I do think Mares will attempt to apply a more defensive game plan, and fight a more strategic fight imploring his counter punching abilities.

On the under card of the Mares-Agbeko card is a bout featuring Vic Darchinyan and Anselmo Moreno. Moreno has the style to beat Darchinyan and is very quick, but the question is whether he is ready to step up against great opposition. Darchinyan charges forward and has the power to out opponents out. He is also experienced and very cagey. An interesting fight to say the least.

Back on HBO, on the under card of the Cotto-Margarito head line, features two rising stars in Brandon Rios and Mike Jones.

Mike Jones a skilled, undefeated, powerful punching welterweight goes up against former Margarito opponent, Sebastian Lujan in an IBF title eliminator. I expect Jones to overwhelm Lujan, who after this fight may have to settle for being the division’s gatekeeper.

Brandon Rios, childhood rival to Victor Ortiz, goes up against Manchester’s John Murray in a lightweight championship bout. It was to be for a lightweight tile but Rios failed to make weight and was stripped of the title. Both fighters are young, experienced and talented. Look for Rios to pull out a tough victory in a highly competitive fight, but his body punching will lead him to victory in the end.

From the Honda Center in Anaheim, California, to Madison Square Garden in New York, New York, coast to coast this is a great weekend for boxing.

Whether if you’re a diehard or a casual fan, you’re in for a treat.

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Original Source:

I have to say that was crazy, action packed night, with a great fight card and pay-per-view event that was memorable to say the least. With of course, the so called “controversial” ending to cap off the evening.

There was a lively crowd in attendance, with electricity mounting as the tension in the MGM Grand building in Las Vegas, Nevada, was intensifying second by second, with anticipation for the potential fireworks to take place in the main event.


Photo: Tom Hogan/Hogan Photos

Amidst all the controversy that occurred later in the evening, the entire fight card was actually an entertaining one.

Jesse Vargas fought a competitive sea-saw match against Josesito Lopez.

Mexican legend Erik Morales fought a blood and guts war against the tough but relatively unknown Pablo Cesar Cano for some form of a WBC Light Welterweight Championship belt.

While at the Staples Center in Los Angeles, California, rising Mexican star Saul ‘Canelo’ Alvarez fought a competitive match against a game Alfonso Gomez. A fight that actually had a controversial quick stoppage in itself.

Now to the juicy stuff.

Every pugilist participating in the event is good fighter in their own right, but the entire boxing world was curious to see the return of perennial top p4p performer Floyd Mayweather, and how he would fair against the younger, stronger, exciting young champion Victor Ortiz.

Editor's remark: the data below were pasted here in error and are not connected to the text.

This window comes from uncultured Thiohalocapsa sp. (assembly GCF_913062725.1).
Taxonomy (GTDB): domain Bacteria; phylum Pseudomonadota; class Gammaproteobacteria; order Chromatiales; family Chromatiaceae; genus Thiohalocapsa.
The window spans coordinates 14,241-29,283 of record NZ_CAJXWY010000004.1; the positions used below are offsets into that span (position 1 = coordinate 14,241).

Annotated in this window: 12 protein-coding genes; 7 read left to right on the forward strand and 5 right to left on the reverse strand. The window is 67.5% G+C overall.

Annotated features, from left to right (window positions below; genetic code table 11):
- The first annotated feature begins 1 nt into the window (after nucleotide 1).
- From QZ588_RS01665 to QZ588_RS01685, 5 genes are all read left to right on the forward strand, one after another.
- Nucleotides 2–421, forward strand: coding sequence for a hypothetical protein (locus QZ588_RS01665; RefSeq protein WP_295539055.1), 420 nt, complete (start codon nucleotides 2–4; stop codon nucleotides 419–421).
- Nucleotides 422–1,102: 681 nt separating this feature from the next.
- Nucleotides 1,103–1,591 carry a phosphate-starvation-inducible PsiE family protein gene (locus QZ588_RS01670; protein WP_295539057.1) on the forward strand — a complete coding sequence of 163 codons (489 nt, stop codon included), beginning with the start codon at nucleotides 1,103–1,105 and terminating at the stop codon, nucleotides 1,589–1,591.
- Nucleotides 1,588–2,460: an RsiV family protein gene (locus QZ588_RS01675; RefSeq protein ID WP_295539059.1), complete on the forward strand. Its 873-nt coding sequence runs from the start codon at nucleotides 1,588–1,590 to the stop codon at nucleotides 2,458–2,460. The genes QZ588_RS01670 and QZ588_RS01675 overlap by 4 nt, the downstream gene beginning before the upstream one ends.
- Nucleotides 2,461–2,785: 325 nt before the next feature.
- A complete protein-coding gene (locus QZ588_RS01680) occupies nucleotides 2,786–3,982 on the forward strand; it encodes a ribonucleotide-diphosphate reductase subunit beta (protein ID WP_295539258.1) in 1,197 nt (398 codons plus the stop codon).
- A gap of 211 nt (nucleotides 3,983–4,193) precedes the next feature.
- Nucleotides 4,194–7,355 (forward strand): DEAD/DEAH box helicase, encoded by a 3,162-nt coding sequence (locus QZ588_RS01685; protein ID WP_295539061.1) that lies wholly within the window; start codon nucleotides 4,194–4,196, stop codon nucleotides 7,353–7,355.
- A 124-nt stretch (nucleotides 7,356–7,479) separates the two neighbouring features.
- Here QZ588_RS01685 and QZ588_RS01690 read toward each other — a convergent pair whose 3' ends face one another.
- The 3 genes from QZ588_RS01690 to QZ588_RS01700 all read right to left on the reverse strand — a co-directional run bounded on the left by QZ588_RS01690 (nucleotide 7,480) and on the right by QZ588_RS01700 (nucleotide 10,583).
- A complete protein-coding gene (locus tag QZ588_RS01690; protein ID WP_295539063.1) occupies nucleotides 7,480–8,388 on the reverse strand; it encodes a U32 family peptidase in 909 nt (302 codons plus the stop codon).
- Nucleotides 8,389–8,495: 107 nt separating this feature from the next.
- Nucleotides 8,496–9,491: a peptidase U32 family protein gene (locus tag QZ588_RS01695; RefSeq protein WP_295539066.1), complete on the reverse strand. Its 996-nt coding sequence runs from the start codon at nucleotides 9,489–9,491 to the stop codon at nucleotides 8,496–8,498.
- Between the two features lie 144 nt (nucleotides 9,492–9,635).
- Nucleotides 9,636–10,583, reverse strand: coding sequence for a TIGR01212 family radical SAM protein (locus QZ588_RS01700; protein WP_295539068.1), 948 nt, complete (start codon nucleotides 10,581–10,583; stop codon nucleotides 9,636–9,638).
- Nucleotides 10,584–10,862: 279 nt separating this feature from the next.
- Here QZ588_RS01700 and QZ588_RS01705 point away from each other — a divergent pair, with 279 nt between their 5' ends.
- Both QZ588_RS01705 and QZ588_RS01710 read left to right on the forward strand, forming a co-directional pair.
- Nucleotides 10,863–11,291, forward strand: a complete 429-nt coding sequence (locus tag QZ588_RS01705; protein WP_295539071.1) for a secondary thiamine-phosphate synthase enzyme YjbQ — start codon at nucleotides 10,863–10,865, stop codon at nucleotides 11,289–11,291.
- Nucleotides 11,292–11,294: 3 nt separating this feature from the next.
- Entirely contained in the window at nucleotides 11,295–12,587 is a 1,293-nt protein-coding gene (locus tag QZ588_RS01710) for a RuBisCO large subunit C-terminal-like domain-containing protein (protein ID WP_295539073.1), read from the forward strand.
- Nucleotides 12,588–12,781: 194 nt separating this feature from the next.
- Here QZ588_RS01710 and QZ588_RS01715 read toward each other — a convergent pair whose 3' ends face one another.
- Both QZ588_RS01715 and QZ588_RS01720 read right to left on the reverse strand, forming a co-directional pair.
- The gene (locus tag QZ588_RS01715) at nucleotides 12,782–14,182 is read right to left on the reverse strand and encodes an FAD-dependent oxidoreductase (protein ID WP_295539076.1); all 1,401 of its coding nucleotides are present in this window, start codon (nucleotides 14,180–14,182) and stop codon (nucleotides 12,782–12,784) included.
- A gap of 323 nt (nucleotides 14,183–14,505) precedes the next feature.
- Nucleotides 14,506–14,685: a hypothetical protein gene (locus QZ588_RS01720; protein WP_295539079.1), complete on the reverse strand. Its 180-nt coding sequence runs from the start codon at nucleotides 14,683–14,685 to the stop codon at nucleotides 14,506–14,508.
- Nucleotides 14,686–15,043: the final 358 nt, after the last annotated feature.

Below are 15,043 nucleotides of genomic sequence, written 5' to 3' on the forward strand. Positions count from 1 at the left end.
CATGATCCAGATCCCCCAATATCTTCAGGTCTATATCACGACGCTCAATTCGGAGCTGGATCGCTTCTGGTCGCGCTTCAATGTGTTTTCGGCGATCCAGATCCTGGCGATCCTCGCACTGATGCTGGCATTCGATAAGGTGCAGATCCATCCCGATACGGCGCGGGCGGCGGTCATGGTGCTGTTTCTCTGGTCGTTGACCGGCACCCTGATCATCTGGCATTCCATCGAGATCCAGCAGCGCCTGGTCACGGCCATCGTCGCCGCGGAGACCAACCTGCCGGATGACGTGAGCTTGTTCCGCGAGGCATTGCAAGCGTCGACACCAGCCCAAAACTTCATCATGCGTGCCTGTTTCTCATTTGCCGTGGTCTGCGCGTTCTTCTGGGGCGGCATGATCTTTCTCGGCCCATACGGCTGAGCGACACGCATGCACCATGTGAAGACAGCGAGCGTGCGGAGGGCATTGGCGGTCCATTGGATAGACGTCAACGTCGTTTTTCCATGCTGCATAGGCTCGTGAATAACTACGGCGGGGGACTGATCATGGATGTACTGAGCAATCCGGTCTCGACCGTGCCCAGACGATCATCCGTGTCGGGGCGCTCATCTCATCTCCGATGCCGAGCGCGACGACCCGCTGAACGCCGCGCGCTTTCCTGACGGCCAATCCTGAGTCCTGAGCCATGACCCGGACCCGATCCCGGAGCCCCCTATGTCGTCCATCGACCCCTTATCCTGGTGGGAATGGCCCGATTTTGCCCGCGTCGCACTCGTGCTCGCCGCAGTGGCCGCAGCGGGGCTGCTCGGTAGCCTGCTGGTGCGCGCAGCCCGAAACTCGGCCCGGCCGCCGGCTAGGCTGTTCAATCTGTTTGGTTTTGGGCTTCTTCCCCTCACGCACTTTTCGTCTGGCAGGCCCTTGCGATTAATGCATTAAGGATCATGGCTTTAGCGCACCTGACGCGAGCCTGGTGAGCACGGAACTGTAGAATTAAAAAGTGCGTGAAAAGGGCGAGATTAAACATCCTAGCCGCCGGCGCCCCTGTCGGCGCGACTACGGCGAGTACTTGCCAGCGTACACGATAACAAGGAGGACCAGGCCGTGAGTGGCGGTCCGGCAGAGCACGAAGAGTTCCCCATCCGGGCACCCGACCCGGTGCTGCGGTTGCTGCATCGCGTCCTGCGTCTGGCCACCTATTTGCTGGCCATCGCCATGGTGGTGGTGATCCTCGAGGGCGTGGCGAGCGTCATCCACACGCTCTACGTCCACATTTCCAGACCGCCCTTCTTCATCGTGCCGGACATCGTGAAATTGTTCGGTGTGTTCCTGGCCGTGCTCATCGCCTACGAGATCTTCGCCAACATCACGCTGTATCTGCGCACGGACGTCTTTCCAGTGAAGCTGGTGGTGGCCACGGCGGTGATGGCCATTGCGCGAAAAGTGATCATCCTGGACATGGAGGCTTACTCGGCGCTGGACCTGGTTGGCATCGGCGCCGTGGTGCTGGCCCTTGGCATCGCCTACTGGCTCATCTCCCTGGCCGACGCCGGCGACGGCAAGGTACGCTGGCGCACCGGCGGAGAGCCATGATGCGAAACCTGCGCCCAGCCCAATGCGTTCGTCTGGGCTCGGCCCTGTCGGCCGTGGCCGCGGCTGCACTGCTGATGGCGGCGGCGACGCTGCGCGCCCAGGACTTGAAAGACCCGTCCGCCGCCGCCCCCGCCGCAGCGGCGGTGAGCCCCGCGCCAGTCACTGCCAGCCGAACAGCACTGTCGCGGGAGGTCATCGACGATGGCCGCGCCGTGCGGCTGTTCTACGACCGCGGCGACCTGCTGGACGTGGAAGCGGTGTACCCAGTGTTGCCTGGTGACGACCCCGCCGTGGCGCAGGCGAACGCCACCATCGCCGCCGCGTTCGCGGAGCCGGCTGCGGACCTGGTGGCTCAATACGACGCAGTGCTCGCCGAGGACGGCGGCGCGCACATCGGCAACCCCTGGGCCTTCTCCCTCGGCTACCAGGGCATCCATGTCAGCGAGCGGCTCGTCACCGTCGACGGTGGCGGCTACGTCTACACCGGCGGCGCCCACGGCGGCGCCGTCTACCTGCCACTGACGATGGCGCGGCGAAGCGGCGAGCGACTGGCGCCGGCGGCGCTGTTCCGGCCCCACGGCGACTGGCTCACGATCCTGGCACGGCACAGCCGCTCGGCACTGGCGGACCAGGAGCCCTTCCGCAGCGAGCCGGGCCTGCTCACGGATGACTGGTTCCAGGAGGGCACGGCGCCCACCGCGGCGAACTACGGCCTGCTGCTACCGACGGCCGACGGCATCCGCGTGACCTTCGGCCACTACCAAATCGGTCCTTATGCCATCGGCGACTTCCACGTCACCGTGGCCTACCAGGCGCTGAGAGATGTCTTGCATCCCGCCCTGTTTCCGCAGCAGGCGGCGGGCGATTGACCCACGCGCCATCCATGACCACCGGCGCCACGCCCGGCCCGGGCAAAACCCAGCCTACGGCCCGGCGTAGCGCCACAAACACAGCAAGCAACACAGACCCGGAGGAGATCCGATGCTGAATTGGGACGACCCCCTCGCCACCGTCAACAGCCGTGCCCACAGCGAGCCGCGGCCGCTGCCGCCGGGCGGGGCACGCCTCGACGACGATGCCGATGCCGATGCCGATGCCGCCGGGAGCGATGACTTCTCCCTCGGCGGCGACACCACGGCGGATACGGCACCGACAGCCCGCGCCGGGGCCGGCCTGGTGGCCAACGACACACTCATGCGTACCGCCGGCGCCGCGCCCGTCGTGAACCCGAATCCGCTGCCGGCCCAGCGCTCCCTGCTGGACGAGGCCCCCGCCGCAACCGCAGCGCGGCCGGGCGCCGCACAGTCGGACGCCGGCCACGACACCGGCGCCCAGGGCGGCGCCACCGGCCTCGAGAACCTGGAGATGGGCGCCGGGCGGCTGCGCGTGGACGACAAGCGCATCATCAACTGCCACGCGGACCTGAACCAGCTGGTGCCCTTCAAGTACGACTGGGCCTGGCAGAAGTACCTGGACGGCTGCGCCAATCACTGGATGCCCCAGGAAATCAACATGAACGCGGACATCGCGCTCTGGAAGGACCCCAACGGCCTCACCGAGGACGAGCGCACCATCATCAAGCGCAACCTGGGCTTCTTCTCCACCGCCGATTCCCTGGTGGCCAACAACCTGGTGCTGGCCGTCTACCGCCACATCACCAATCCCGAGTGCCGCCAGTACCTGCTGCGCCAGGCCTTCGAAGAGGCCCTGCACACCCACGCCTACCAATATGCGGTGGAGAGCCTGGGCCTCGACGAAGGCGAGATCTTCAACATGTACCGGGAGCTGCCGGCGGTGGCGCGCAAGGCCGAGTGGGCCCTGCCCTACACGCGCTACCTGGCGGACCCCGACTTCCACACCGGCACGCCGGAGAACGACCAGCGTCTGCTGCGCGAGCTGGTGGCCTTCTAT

Ortiz went up against Mayweather who was returning to the ring after a 16 month layoff. A great fight was expected, and through four rounds, an exciting one sided fight was taking place.

Seeming to not have any fear at all leading into the event, Ortiz looked the part at least from a physical standpoint, possessing a solid muscular frame, looking like a well polished army tank and even sported a 14 pound weight advantage.

But his eyes and body language throughout the fight told a different story.

From the moment you heard Michael Buffer’s magical voice introduce the fighters, the look in Ortiz’s eyes indicated to me all of the pressure, the gigantic magnitude of this event, the big moment was getting to him.

From the opening bell, Ortiz was feasting on straight right hand leads, check left hooks, jabs, and right handed body punches all night.

Unable to quite figure out the puzzle that is the Mayweather defense, Ortiz would land an occasional body punch, or a glancing blow up top on a few occasions, but most of his punches were blocked or dodged altogether.

Many of his rampant attacks against the ropes were nullified and ineffective. The most effective blows from Ortiz were his rabbit punches to the back of the head which are illegal, and the head butts he intentionally threw and I counted at least three head butts.

As the rounds went on, Mayweather’s dominance became more apparent and Ortiz’s confidence seemed to dwindle.

It was obvious to any unbiased spectator the difference in class between the two fighters, and if they kept the current the pace, Ortiz was going to wilt under the pressure of Mayweather’s pin point accuracy and power punches.

And with that in mind, some people believe Ortiz looked for a way out.

Ortiz pressed on, trying to impose his size and pushed Mayweather into the ropes towards the end of the 4th round, throwing a flurry of punches that mainly missed the intended target.

Perhaps out of frustration, Ortiz did his best impersonation of a billy goat and head butted Mayweather. He even threw a few punches after the intentional foul.

Referee Joe Cortez called for time to deduct a point from Ortiz.

After Ortiz apologized to Mayweather two or three times, including a hug and kiss on the cheek, referee Joe Cortez said “lets go,” to both fighters.

Bam it happened.

Ortiz offered one more ceremonial touching of the gloves while Cortez looked at ringside officials to check the time, and Mayweather landed a quick left hook, right cross combination that sent Ortiz to the canvas.

And that was it, show was over.